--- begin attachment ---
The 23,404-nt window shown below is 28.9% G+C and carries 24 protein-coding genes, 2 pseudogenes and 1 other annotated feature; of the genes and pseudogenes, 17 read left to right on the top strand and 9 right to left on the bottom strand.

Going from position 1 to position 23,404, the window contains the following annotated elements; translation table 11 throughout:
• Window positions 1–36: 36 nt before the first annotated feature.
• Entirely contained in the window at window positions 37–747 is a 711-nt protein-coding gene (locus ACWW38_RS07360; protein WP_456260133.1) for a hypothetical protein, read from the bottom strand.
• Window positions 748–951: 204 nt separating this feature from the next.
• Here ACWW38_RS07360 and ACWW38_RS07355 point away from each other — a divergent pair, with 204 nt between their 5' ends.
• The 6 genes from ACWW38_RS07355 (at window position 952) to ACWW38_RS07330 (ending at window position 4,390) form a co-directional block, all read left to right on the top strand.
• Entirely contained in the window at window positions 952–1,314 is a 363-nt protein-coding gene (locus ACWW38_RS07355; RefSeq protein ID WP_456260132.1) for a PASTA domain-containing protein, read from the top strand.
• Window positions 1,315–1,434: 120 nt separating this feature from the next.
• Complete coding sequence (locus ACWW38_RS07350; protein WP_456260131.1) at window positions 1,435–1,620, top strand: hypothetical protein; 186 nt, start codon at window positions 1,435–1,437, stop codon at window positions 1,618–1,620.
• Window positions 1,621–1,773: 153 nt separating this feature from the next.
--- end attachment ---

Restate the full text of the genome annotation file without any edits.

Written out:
The 23,404-nt window shown below is 28.9% G+C and carries 24 protein-coding genes, 2 pseudogenes and 1 other annotated feature; of the genes and pseudogenes, 17 read left to right on the top strand and 9 right to left on the bottom strand.

Going from position 1 to position 23,404, the window contains the following annotated elements; translation table 11 throughout:
• Window positions 1–36: 36 nt before the first annotated feature.
• Entirely contained in the window at window positions 37–747 is a 711-nt protein-coding gene (locus ACWW38_RS07360; protein WP_456260133.1) for a hypothetical protein, read from the bottom strand.
• Window positions 748–951: 204 nt separating this feature from the next.
• Here ACWW38_RS07360 and ACWW38_RS07355 point away from each other — a divergent pair, with 204 nt between their 5' ends.
• The 6 genes from ACWW38_RS07355 (at window position 952) to ACWW38_RS07330 (ending at window position 4,390) form a co-directional block, all read left to right on the top strand.
• Entirely contained in the window at window positions 952–1,314 is a 363-nt protein-coding gene (locus ACWW38_RS07355; RefSeq protein ID WP_456260132.1) for a PASTA domain-containing protein, read from the top strand.
• Window positions 1,315–1,434: 120 nt separating this feature from the next.
• Complete coding sequence (locus ACWW38_RS07350; protein WP_456260131.1) at window positions 1,435–1,620, top strand: hypothetical protein; 186 nt, start codon at window positions 1,435–1,437, stop codon at window positions 1,618–1,620.
• Window positions 1,621–1,773: 153 nt separating this feature from the next.